Katrina vanden Heuvel
Katrina vanden Heuvel
Opinion Writer

Paul Ryan: Cruel, not courageous

A word of advice: If you’re announcing the most radical and reactionary Republican ticket in half a century, don’t do it on a ship named for the birthplace of progressivism, to Aaron Copland’s “Fanfare for the Common Man.”

But that is precisely the kind of audacity congressman-turned-vice presidential-nominee Paul Ryan brings to the flailing Romney campaign. Courage! Vision! And that hair! (Within minutes of the announcement, @VPRyansCowlick boasted dozens of follicle-fixated followers.)

Katrina vanden Heuvel

Editor and publisher of the Nation magazine, vanden Heuvel writes a weekly column for The Post.

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Ryan is the rare Washington pseudo-wonk described by serious people of both parties in the adulatory terms typically reserved for battlefield heroics. “Courageous.” “Politically gutsy.” Author of “the most comprehensive and most courageous budget reform proposal” — wait for it — “in our lifetimes.” He is Jimmy Stewart, if Mr. Smith had spent less time establishing a boys’ camp and more time pretending to pay down the debt, one food stamp at a time.

Therein lies the rub. Ryan’s budget isn’t courageous — it’s just cruel. Three-fifths of the cuts he wants would hit those with low incomes, while those who have the most would continue getting more. It’s no wonder the former altar boy has had his knuckles rapped by a group of nuns for peddling a budget that “rejects church teaching about solidarity, inequality, the choice for the poor, and the common good.”

Ryan’s claim to courage — beating up on the poor notwithstanding — lies in his supposed willingness to tackle tough fiscal issues without obfuscation or sugar-coating. This would be admirable – if it were not utter nonsense. He preaches the need for austerity while refusing to touch defense spending. He doesn’t specify which tax loopholes would be eliminated to pay for massive tax cuts. He voted against stimulus to help the whole country, but for the auto bailout to help his own congressional district.

Still, it’s true that on pages 44-47 of Ryan’s so-called “Path to Prosperity” plan, you can read exactly what he intends to do with Medicare. Pages 50-54 explain his plans for tax reform. There are giant gimmicks and plenty is left unsaid, of course. But, yes, technically it is a plan, outlined in black and white and illustrated with colorful graphs and charts.

Is that courageous? Not on the level of, say, our returning veterans, for whom Ryan’s budget would slash support by 13 percent. No, he is remarkable only because — unlike the man at the top of the ticket, who is a shameless cipher — Ryan isn’t hiding the ball. Instead, he’s hitting struggling Americans in the face with it.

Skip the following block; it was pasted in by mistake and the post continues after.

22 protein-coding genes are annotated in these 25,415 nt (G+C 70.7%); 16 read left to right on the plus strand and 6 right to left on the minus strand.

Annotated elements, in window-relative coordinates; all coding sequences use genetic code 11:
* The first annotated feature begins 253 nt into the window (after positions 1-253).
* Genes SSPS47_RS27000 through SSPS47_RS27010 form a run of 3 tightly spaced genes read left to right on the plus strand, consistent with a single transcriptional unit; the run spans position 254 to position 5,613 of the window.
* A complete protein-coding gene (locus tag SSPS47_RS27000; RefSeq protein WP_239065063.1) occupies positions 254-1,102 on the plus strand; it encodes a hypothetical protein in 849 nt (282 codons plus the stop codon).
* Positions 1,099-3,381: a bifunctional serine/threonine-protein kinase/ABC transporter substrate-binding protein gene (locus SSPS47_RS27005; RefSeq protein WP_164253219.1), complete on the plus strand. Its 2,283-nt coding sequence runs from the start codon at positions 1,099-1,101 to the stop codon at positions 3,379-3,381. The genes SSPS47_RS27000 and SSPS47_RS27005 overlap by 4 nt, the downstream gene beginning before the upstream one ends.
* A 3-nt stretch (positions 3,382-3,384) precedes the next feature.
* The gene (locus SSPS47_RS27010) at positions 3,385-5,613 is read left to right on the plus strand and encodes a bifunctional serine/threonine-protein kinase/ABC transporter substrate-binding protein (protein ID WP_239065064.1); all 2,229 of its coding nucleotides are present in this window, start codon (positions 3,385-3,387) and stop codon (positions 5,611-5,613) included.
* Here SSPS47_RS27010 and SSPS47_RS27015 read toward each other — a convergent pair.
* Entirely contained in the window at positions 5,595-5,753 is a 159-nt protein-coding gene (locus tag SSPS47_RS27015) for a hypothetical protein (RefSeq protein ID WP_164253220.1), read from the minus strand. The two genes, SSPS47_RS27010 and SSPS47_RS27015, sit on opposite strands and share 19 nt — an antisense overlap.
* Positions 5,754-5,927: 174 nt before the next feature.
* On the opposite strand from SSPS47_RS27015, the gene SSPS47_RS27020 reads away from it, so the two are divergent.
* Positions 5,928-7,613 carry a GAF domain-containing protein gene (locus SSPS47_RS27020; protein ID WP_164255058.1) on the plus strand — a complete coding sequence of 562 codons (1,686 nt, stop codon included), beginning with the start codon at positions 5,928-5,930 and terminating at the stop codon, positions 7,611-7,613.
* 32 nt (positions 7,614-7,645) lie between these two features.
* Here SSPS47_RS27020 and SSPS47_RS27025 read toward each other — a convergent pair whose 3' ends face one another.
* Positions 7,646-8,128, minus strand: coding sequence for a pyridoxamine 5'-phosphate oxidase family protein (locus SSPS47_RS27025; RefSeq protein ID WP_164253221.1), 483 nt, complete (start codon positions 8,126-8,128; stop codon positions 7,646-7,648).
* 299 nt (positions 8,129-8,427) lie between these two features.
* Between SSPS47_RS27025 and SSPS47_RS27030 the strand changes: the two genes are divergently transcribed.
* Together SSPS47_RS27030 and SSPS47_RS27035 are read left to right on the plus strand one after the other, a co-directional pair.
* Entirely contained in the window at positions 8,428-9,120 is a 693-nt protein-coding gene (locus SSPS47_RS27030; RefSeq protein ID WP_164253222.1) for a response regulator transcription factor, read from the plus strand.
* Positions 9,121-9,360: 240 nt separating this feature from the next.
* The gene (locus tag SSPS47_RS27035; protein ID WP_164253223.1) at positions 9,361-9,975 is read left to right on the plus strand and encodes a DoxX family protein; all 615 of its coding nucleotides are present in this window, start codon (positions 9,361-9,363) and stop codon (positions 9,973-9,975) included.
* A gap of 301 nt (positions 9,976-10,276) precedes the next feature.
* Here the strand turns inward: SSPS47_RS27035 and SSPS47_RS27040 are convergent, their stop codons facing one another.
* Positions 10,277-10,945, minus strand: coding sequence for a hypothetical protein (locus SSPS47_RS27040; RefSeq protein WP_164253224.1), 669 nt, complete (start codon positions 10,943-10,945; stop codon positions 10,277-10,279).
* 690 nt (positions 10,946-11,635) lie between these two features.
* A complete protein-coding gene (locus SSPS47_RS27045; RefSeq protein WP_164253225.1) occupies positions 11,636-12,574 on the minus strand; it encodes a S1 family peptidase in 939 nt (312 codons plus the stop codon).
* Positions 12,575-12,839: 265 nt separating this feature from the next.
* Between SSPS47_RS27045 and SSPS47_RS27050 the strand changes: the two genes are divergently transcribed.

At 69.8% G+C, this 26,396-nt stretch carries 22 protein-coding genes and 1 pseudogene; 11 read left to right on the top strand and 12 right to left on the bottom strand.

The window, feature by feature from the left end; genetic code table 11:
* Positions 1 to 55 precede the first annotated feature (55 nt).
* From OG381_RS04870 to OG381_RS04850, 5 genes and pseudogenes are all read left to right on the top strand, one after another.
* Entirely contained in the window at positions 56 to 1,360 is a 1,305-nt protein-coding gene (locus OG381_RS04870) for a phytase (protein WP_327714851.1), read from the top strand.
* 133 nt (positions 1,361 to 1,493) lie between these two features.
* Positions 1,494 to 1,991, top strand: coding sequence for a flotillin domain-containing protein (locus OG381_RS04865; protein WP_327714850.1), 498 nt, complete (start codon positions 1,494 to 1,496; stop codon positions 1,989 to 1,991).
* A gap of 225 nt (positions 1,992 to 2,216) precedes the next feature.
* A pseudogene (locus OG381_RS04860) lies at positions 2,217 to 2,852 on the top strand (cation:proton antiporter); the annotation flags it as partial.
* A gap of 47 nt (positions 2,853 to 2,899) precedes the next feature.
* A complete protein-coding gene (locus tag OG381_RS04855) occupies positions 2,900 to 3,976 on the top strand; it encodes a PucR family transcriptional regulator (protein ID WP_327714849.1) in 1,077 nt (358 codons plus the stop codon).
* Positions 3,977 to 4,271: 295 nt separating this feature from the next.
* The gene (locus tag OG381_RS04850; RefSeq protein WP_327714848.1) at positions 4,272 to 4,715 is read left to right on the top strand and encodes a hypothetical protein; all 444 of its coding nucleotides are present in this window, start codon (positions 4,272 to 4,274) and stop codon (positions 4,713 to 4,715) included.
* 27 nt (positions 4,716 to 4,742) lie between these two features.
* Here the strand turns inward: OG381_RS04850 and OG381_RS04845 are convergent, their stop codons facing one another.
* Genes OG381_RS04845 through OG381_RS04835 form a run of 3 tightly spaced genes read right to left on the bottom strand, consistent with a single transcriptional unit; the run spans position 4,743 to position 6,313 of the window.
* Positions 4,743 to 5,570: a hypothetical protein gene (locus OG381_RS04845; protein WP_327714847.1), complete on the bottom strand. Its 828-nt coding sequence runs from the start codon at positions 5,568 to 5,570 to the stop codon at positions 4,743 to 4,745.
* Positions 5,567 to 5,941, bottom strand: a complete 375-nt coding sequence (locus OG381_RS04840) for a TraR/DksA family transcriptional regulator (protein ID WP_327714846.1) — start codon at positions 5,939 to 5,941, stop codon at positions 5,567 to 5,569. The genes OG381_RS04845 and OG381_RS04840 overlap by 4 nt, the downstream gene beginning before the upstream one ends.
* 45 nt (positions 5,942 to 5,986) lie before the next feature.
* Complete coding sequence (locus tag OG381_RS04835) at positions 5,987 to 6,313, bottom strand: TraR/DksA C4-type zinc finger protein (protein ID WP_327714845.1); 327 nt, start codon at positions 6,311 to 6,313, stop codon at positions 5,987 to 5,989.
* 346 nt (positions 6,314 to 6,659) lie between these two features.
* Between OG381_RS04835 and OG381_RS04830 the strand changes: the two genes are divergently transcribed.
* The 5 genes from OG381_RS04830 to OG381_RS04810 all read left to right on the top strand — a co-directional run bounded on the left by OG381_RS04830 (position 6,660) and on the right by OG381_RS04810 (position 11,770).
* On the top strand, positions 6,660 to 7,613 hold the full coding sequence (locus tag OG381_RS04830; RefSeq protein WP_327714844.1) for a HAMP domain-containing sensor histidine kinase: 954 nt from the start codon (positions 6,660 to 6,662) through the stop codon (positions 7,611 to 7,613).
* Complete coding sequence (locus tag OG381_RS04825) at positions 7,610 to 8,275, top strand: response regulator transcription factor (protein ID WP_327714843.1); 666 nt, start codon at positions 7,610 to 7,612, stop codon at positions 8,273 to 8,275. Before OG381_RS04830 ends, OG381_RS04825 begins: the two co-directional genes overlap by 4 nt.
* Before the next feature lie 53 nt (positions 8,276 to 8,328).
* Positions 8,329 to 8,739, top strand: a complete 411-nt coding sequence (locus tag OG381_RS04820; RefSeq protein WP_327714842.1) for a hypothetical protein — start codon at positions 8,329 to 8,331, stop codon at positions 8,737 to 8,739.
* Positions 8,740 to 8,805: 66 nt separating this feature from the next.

But however courageous you consider a congressman for actually revealing his policy preferences, Ryan’s blueprint — now the blueprint for the entire Republican Party — is profoundly uncourageous in its implications for the vast majority of the country.

Under Ryan’s plan, the wealthiest 1 percent would get a massive tax break. Meanwhile, Medicare would be privatized, leaving seniors with vouchers that could never keep up with rising health-care costs. It would slash programs helping struggling families stay afloat, such as food stamps and housing assistance, by nearly a trillion dollars over the next decade. Education and employment training — vital to our nation’s future — would be cut by a third. Ryan, whose great-grandfather founded a large road construction company, would spend 25 percent less than President Obama rebuilding our deteriorating infrastructure. And since gutting Medicaid and Medicare isn’t enough, he would also repeal the president’s health-care law, leaving tens of millions of people uninsured.

Cue the fanfare.

Recently, voters in focus groups refused to believe anyone would propose such a vicious plan. Back when the GOP retained a modicum of humanity, even many Republicans were shocked by how far Ryan went. In polls, people of both parties recoil from his proposal to end Medicare as we know it.

It is a plan, as the recently departed Gore Vidal said of Ayn Rand’s philosophy that so influenced Ryan, “nearly perfect in its immorality.” Ryan’s extremism bleeds into social issues. He saluted the troops on the deck of the USS Wisconsin, but voted against repealing “Don’t Ask, Don’t Tell.” He has repeatedly voted for defunding Planned Parenthood and letting hospitals refuse emergency abortion care, even when a mother’s life is in danger. The right to love whom you want or to make decisions about your own body are not, apparently, among the rights that Ryan believes “nature and God” gave us.

In short, beneath that Ken doll head of hair, behind the carefully cultivated image of a brave pseudo-policy wonk, lies a cruel ideologue. And it’s Ryan’s GOP now.

 
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